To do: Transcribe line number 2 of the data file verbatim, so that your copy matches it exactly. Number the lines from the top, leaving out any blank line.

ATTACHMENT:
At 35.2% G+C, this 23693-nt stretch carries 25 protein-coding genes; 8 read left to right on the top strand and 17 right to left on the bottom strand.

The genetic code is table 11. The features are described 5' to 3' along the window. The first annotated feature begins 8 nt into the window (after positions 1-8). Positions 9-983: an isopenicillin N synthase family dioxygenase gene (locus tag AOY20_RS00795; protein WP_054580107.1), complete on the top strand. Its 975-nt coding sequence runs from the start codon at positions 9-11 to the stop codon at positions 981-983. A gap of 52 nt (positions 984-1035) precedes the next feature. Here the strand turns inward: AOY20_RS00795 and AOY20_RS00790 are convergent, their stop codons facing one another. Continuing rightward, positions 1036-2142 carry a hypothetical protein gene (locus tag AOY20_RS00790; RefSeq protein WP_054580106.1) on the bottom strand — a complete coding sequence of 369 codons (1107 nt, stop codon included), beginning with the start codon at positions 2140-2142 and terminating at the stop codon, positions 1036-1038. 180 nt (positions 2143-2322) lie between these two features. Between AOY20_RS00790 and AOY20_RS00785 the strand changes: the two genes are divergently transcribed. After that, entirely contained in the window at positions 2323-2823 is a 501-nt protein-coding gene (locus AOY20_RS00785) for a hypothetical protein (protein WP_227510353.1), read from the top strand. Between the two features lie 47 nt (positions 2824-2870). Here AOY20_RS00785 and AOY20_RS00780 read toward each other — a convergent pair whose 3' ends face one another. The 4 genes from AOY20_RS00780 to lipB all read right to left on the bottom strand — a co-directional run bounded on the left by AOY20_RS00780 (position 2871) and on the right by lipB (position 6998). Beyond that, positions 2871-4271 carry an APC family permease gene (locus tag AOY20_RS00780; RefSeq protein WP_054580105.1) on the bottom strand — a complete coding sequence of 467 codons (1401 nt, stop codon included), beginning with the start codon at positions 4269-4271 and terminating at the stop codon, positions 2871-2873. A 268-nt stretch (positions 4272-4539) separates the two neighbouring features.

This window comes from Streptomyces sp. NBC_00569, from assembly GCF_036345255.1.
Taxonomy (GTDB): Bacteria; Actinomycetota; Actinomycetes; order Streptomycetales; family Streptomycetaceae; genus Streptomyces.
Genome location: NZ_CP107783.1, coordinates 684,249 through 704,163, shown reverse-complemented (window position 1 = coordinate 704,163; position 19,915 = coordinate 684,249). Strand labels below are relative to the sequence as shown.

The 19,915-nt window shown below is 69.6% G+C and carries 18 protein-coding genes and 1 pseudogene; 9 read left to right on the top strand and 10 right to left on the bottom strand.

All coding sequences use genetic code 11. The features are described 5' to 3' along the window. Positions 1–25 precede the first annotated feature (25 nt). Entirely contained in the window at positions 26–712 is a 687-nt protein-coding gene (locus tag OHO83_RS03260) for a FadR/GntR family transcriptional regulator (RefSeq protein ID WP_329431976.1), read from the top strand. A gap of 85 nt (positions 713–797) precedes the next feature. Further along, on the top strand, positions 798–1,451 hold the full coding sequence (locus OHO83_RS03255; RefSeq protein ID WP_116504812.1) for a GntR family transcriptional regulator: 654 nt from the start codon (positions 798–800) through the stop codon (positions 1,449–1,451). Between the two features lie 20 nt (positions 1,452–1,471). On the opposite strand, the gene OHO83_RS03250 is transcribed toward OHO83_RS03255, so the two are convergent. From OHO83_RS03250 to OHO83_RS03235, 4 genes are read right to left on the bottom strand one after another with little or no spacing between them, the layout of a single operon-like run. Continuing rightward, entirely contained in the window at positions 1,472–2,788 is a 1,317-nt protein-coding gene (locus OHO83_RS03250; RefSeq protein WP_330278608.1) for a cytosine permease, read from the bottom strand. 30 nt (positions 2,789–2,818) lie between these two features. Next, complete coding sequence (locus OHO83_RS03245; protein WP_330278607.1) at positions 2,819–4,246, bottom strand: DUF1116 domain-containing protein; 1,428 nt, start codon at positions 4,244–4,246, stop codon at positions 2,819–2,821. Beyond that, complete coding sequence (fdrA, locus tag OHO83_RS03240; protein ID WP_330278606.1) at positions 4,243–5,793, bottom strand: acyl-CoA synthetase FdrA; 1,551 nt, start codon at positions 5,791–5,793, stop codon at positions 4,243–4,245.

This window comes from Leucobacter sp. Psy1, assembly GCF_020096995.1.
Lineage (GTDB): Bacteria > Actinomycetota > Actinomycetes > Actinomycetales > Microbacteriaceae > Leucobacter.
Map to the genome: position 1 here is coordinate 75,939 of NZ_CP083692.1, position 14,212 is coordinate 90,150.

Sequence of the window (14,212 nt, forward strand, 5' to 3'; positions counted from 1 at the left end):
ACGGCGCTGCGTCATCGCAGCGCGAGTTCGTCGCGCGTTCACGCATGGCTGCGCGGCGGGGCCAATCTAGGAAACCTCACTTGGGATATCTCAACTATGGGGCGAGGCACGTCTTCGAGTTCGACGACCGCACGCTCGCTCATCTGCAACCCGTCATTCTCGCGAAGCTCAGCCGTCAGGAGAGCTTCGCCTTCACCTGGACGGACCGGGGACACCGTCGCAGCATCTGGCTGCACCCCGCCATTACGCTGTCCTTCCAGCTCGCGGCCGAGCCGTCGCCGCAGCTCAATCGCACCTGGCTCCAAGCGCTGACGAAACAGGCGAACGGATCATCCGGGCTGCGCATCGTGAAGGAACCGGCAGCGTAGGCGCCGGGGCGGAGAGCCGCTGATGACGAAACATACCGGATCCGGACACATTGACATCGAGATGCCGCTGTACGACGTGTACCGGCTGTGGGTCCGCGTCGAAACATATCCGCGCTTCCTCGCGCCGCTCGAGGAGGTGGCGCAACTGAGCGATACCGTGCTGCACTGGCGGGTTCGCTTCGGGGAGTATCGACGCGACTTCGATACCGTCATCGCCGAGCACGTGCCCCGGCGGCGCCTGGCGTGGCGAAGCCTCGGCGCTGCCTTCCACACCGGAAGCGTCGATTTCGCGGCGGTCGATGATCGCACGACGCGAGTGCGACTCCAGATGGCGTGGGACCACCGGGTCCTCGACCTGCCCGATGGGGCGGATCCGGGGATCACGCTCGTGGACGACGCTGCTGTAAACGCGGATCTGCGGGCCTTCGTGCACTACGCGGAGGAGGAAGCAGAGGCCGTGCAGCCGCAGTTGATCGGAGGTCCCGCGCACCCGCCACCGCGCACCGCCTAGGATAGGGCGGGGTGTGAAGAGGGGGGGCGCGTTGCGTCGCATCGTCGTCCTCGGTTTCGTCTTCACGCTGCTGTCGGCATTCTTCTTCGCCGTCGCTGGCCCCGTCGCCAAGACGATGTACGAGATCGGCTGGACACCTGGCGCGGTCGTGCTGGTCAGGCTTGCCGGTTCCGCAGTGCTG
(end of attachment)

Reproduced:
The genetic code is table 11. The features are described 5' to 3' along the window. The first annotated feature begins 8 nt into the window (after positions 1-8). Positions 9-983: an isopenicillin N synthase family dioxygenase gene (locus tag AOY20_RS00795; protein WP_054580107.1), complete on the top strand. Its 975-nt coding sequence runs from the start codon at positions 9-11 to the stop codon at positions 981-983. A gap of 52 nt (positions 984-1035) precedes the next feature. Here the strand turns inward: AOY20_RS00795 and AOY20_RS00790 are convergent, their stop codons facing one another. Continuing rightward, positions 1036-2142 carry a hypothetical protein gene (locus tag AOY20_RS00790; RefSeq protein WP_054580106.1) on the bottom strand — a complete coding sequence of 369 codons (1107 nt, stop codon included), beginning with the start codon at positions 2140-2142 and terminating at the stop codon, positions 1036-1038. 180 nt (positions 2143-2322) lie between these two features. Between AOY20_RS00790 and AOY20_RS00785 the strand changes: the two genes are divergently transcribed. After that, entirely contained in the window at positions 2323-2823 is a 501-nt protein-coding gene (locus AOY20_RS00785) for a hypothetical protein (protein WP_227510353.1), read from the top strand. Between the two features lie 47 nt (positions 2824-2870). Here AOY20_RS00785 and AOY20_RS00780 read toward each other — a convergent pair whose 3' ends face one another. The 4 genes from AOY20_RS00780 to lipB all read right to left on the bottom strand — a co-directional run bounded on the left by AOY20_RS00780 (position 2871) and on the right by lipB (position 6998). Beyond that, positions 2871-4271 carry an APC family permease gene (locus tag AOY20_RS00780; RefSeq protein WP_054580105.1) on the bottom strand — a complete coding sequence of 467 codons (1401 nt, stop codon included), beginning with the start codon at positions 4269-4271 and terminating at the stop codon, positions 2871-2873. A 268-nt stretch (positions 4272-4539) separates the two neighbouring features.